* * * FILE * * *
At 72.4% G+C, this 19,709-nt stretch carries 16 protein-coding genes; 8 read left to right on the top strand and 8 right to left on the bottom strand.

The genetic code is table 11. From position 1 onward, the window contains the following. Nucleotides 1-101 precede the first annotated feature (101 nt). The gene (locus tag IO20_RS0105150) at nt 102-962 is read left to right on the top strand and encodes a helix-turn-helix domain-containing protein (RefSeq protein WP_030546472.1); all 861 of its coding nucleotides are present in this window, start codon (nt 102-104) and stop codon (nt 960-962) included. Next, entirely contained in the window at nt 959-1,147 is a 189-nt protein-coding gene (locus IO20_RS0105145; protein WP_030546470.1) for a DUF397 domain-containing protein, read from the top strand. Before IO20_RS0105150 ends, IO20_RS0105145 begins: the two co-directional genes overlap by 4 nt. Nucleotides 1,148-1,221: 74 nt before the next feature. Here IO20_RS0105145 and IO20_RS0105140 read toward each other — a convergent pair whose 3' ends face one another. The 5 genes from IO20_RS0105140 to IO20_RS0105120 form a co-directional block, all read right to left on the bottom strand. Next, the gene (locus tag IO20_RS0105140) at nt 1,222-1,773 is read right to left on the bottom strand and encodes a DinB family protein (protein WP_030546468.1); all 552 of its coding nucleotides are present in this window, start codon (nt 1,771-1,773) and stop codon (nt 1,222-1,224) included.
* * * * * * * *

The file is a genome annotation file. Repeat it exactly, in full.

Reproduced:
At 72.4% G+C, this 19,709-nt stretch carries 16 protein-coding genes; 8 read left to right on the top strand and 8 right to left on the bottom strand.

The genetic code is table 11. From position 1 onward, the window contains the following. Nucleotides 1-101 precede the first annotated feature (101 nt). The gene (locus tag IO20_RS0105150) at nt 102-962 is read left to right on the top strand and encodes a helix-turn-helix domain-containing protein (RefSeq protein WP_030546472.1); all 861 of its coding nucleotides are present in this window, start codon (nt 102-104) and stop codon (nt 960-962) included. Next, entirely contained in the window at nt 959-1,147 is a 189-nt protein-coding gene (locus IO20_RS0105145; protein WP_030546470.1) for a DUF397 domain-containing protein, read from the top strand. Before IO20_RS0105150 ends, IO20_RS0105145 begins: the two co-directional genes overlap by 4 nt. Nucleotides 1,148-1,221: 74 nt before the next feature. Here IO20_RS0105145 and IO20_RS0105140 read toward each other — a convergent pair whose 3' ends face one another. The 5 genes from IO20_RS0105140 to IO20_RS0105120 form a co-directional block, all read right to left on the bottom strand. Next, the gene (locus tag IO20_RS0105140) at nt 1,222-1,773 is read right to left on the bottom strand and encodes a DinB family protein (protein WP_030546468.1); all 552 of its coding nucleotides are present in this window, start codon (nt 1,771-1,773) and stop codon (nt 1,222-1,224) included.